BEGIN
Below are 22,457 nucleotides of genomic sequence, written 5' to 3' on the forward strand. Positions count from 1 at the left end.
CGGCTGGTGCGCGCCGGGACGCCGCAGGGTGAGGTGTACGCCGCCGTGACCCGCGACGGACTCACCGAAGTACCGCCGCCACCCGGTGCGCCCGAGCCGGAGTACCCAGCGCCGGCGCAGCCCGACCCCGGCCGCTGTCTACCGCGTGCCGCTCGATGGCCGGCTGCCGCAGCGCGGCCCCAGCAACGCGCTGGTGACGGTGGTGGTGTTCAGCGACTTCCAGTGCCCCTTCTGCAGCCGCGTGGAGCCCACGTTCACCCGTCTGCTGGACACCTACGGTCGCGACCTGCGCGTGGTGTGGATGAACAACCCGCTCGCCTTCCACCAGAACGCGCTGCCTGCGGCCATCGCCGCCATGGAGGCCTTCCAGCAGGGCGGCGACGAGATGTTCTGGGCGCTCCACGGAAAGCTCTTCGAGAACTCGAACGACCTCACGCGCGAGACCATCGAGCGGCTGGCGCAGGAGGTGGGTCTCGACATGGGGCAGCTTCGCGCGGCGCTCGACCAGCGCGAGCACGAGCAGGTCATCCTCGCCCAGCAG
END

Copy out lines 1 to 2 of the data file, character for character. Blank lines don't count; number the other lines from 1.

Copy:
Below are 22,457 nucleotides of genomic sequence, written 5' to 3' on the forward strand. Positions count from 1 at the left end.
CGGCTGGTGCGCGCCGGGACGCCGCAGGGTGAGGTGTACGCCGCCGTGACCCGCGACGGACTCACCGAAGTACCGCCGCCACCCGGTGCGCCCGAGCCGGAGTACCCAGCGCCGGCGCAGCCCGACCCCGGCCGCTGTCTACCGCGTGCCGCTCGATGGCCGGCTGCCGCAGCGCGGCCCCAGCAACGCGCTGGTGACGGTGGTGGTGTTCAGCGACTTCCAGTGCCCCTTCTGCAGCCGCGTGGAGCCCACGTTCACCCGTCTGCTGGACACCTACGGTCGCGACCTGCGCGTGGTGTGGATGAACAACCCGCTCGCCTTCCACCAGAACGCGCTGCCTGCGGCCATCGCCGCCATGGAGGCCTTCCAGCAGGGCGGCGACGAGATGTTCTGGGCGCTCCACGGAAAGCTCTTCGAGAACTCGAACGACCTCACGCGCGAGACCATCGAGCGGCTGGCGCAGGAGGTGGGTCTCGACATGGGGCAGCTTCGCGCGGCGCTCGACCAGCGCGAGCACGAGCAGGTCATCCTCGCCCAGCAG